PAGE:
Superior customer experiences
I decided to request an offer to have our windows replaced. I selected a company and called them. A young man answered and asked me to provide more detailed information about the windows. I received their offer the following morning. In addition to specifying the prices and delivery time, it stated that they would come and measure the windows before placing an order. They asked whether the following day was OK. It certainly was. The delivery time would be two weeks and they would email me once the windows had arrived. They did, and asked whether they could come and install the windows at 8 a.m. in two days’ time. Certainly. The next morning they called to ask whether they could come in the evening, as they were busy with an urgent project. They would not charge extra for the evening work. That was fine with me. The windows were installed, and I received their invoice two days later, exactly as agreed. They also emailed to ask me whether everything was fine and whether I was happy with their work. This was an excellent customer experience, and they managed the situation perfectly. I was happy to pay the bill.
A customer experience consists of the total service provided by a company. Over the course of time, the word “customer” has been combined with other, often trendy words. The same applies to the word “service”. As a customer experience consists of service, I will focus on that aspect.
From service to service design and self-service
What does “service” actually mean? According to one definition, the word is almost always paired with products, meaning that service is at least partly immaterial. It can be part of a process, and it is often consumed at the same time as it is produced. In some cases, the customer participates in producing the service.
A service always involves a feeling: good or bad, or something in between. Can a service be something other than a product and performance? Can it exist outside the good–bad continuum? Today, there is much talk about the service experience, which should be improved continuously by means of service design, for example. This refers to a longer process – to a series of events instead of a single service situation. In other words, a service experience involves more than simply ensuring that the service provided to the customer is as good as possible and that they are left with a positive image of the company and the employee producing the service.
Service experiences can be created in many ways. In many cases, customers in a café participate in producing a customer experience, often more so than the employees. This is also known as self-service. Can self-service produce a good customer experience? Yes, in some cases. It would be easy to assume that customers benefit financially from reduced service or completely outsourced service, but this is not always true. Nevertheless, effortlessness, independence or pleasant conditions can create a good customer experience.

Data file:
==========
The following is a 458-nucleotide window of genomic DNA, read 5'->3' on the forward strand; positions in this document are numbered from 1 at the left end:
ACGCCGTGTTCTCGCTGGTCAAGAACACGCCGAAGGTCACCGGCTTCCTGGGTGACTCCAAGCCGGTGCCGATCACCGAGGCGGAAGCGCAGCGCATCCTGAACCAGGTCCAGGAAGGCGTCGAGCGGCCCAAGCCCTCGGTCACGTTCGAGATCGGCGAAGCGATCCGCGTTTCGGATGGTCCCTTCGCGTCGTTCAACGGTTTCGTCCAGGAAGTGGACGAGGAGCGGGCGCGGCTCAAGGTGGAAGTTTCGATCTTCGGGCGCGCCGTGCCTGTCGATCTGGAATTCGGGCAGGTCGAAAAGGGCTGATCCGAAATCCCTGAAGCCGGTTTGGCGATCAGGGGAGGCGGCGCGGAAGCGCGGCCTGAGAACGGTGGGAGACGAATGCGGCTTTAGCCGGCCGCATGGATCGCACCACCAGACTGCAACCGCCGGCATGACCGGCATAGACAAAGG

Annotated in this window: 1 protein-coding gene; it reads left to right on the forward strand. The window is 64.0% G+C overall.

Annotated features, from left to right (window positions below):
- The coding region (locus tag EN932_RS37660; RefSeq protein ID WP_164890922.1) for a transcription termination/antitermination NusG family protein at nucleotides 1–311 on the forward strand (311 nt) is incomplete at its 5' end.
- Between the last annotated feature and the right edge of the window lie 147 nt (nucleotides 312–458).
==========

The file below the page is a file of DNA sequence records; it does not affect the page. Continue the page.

Customer experience in the construction industry
Customers often need help with a diverse range of issues related to maintenance, service, repair and construction. In any case, they need to have a problem resolved or a task completed. One contact is usually not enough. Instead, several people provide the customer with services and thereby contribute to the customer experience.
In such cases, the customer experience consists of concrete action, repair or maintenance measures, telephone service, an offer and the related pricing, sales, several contacts and invoicing. None of these measures is insignificant – they are all part of a good or bad customer experience. Customers prefer to buy services from companies that create added value and good customer experiences.
Elements of a good customer experience
What creates a good customer experience? It depends on several factors, such as the situation, customer, product, mood and the employee providing the service. Similarly, many factors affect the customer experience – so many that they are almost impossible to describe. It is much easier to define how a customer experience can be ruined. The most certain way is to not listen to the customer and to not pay much attention to their messages or consider them important.
The customer experience is always subjective and is based on the service provided by the company and the related functions and operations. For this reason, customer feedback must not be underestimated and must be taken seriously and respectfully. After all, the customer can always choose not to use the service. According to studies, a satisfied customer shares their good experience with three people on average, whereas a dissatisfied or disappointed customer shares their bad experience with eleven people. Bad news travels particularly fast on social media, but social media at its best also reinforces positive messages and perceptions.
A good customer experience does not require great effort; knowledge, skills and the right attitude are enough. When we know what we would like to experience as a customer, it is easy to create good customer experiences for others.
The writer is Business Area Director for Property Services at Are. In his opinion, the sound of sausages cooking on the barbecue is by far the best customer experience in the summer.